For Willie Harcourt-Cooze, chocolate is a lifetime passion. Having spent 11 years growing cacao on his Venezuelan plantation he’s back in Britain and he’s determined to get us cooking with chocolate

Willie Harcourt-Cooze is on a mission to be the first chocolate producer to grow and make 100 per cent cacao from bean to bar. From his work on the Venezuelan plantation to his humble Devonshire factory Willie is determined to elevate chocolate from delicious dessert to an essential cooking ingredient. Hannah Williams caught up with the chocolate crusader to find out just what’s fuelling this cacao passion

So you’ve finished filming your tv series. How has it all gone?

We launched at Selfridges last week and I think we sold something like £700 worth of our products. I made three different types of truffles and people were walking out with all three. They all totally got the concept.

You’re obviously a very accomplished cook. Where does that come from? Is it something you learnt from your family?

My sister is also a really good cook. I guess we both got it from Southern Ireland where we grew up when we were young. We went to live in Ireland when I was two and lived on a small farm.

We were the original brown bread nutters in the 60s. My earliest memory is being in Streatham in a health food shop above a railway line. I remember it because I must have been scared when the trains rattled by underneath.

In Ireland we grew everything; wheat, grain. I remember catching amazing fish and milling grain on the back of the tractor. We had bees for honey. It taught me the value of everything.

Then I travelled around a lot in my early twenties, in South America and later in Asia and I always found myself in the kitchen, if I’d been out catching fish or something. You end up picking up little titbits; how to make curry paste in Thailand, or how to cook guinea pigs in Peru. It’s always been something I’ve just picked up.

Restaurant food was not as great 20 years ago as it is now so I didn’t eat out much. And when I was a student, not having much money, and cooking for friends, someone had to do the cooking and it always happened to be me.

Sadly the farm in Ireland was sold and I guess I’ve always been looking for a new Ireland with the same abundance that there was then. I suppose I’ve been trying to follow in my father’s footsteps.

So where does the chocolate come in? Do you remember where the obsession was first sparked?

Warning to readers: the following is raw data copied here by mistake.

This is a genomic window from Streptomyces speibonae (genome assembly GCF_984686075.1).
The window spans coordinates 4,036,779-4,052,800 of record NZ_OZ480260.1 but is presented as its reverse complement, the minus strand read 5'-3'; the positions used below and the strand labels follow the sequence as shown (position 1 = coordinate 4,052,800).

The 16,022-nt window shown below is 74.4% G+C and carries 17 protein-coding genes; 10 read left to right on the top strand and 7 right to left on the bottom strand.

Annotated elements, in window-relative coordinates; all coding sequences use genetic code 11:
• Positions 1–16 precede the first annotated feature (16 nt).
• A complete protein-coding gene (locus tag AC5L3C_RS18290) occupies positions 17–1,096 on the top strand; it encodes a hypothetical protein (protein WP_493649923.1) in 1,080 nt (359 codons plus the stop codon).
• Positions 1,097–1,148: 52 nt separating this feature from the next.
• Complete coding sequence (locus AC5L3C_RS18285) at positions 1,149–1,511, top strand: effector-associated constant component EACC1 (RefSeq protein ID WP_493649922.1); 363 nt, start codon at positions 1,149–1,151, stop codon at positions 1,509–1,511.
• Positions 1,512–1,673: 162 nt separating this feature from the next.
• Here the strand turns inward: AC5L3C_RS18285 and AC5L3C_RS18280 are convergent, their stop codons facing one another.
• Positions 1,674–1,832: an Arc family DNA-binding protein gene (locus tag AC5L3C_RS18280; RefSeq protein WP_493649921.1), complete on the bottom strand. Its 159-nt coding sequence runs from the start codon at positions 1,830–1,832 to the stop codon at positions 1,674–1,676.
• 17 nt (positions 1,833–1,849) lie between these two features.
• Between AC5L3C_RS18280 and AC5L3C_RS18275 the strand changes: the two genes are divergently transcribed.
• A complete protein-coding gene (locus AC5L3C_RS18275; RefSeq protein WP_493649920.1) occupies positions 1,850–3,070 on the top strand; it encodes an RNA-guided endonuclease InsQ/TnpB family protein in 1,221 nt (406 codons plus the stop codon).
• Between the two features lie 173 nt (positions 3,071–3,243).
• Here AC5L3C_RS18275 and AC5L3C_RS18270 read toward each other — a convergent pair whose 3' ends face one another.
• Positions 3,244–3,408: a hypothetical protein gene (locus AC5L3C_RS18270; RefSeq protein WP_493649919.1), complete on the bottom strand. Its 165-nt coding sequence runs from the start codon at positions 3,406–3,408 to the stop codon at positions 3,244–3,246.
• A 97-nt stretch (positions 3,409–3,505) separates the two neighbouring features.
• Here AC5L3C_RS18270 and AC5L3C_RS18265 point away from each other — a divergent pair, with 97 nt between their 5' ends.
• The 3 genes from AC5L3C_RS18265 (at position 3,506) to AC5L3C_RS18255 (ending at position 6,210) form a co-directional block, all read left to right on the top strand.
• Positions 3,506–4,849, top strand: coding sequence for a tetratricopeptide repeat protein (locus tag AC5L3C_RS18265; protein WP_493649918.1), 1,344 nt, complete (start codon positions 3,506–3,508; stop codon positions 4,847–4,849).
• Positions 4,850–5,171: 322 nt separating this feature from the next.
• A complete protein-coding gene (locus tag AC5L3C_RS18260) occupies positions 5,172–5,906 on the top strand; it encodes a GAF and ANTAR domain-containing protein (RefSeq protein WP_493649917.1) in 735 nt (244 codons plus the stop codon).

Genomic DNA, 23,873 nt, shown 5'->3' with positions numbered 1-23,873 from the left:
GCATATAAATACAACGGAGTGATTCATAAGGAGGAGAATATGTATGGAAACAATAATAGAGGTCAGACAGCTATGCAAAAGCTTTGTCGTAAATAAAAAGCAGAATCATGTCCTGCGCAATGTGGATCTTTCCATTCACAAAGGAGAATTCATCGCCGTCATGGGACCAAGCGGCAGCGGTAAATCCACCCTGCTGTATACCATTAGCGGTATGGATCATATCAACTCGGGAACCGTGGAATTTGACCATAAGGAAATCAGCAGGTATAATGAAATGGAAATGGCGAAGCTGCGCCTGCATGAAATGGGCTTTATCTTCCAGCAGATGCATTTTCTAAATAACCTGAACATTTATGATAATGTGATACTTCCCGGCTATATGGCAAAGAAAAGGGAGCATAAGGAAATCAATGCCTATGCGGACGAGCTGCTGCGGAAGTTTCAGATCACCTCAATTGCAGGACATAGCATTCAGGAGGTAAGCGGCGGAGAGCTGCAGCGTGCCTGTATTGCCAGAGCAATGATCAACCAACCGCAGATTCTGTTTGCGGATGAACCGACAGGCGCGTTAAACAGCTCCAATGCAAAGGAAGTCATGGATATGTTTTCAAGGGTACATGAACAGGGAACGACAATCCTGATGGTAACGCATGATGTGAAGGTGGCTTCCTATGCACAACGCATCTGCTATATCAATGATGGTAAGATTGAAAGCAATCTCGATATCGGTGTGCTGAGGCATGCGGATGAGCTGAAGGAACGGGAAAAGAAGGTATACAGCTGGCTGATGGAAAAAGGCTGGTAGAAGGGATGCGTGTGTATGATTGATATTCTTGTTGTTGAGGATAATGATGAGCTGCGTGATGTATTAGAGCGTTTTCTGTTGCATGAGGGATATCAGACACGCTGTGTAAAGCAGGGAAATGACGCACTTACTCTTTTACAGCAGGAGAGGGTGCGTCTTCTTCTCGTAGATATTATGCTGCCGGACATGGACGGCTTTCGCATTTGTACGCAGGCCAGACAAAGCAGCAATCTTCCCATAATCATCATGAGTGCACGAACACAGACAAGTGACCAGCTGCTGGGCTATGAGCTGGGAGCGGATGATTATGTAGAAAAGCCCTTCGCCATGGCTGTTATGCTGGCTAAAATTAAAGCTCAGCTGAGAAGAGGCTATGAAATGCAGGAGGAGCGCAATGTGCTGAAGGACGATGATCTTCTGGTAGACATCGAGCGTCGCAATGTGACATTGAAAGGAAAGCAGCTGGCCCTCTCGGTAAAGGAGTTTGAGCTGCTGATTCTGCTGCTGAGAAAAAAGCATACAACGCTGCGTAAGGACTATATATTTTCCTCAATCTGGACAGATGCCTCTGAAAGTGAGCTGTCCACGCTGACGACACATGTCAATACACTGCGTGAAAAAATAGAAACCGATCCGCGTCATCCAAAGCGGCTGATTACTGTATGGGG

Cacao is great because you can use it so many different dishes. I started experimenting and it just mushroomed. Cooking with chocolate is not necessarily new, they use it in Mexico and the Aztec countries but it’s not a very common cookery ingredient in this country.

If you’re interested in cooking using chocolate is very exciting. It’s like someone coming out and saying ‘this is salt’ for the first time. I would liken it to that.

How does your chocolate differ to what we’re used to with standard chocolate?

It’s a lot more full bodied than normal chocolate. It has a real lingering flavour.

Chocolate is often placed in the ‘naughty but nice’ box. Is eating it with such frequency good for you?

Chocolate should be in the ‘nice’ box. The misconception about chocolate being bad for you is because of the sugar. Some chocolate spreads are 40 per cent sugar. The great thing about what I’m doing is, with my chocolate, you won’t have that high sugar content. Chocolate can be good for you.

I’m not a doctor but I’ve read a lot about chocolate. They say chocolate that hasn’t been processed is full of anti-oxidants, vitamins and minerals. If that’s true, my chocolate has got to be the healthiest chocolate in the world.

The program mentions that you’ve had some orders from top chefs, can we hear anymore about that?

Well I’ve been selling it to Marco (Pierre-White) for months. I know Neil, the head chef at the Yew Tree (Marco Pierre-White’s restaurant) has been using it. I think they’ve been making a chocolate jus.

And the reaction from people at the launch who previously knew nothing about it was brilliant.

In the future I might make money from it. If I commercialise it. But I’m not doing this to become a millionaire. It’s a passion.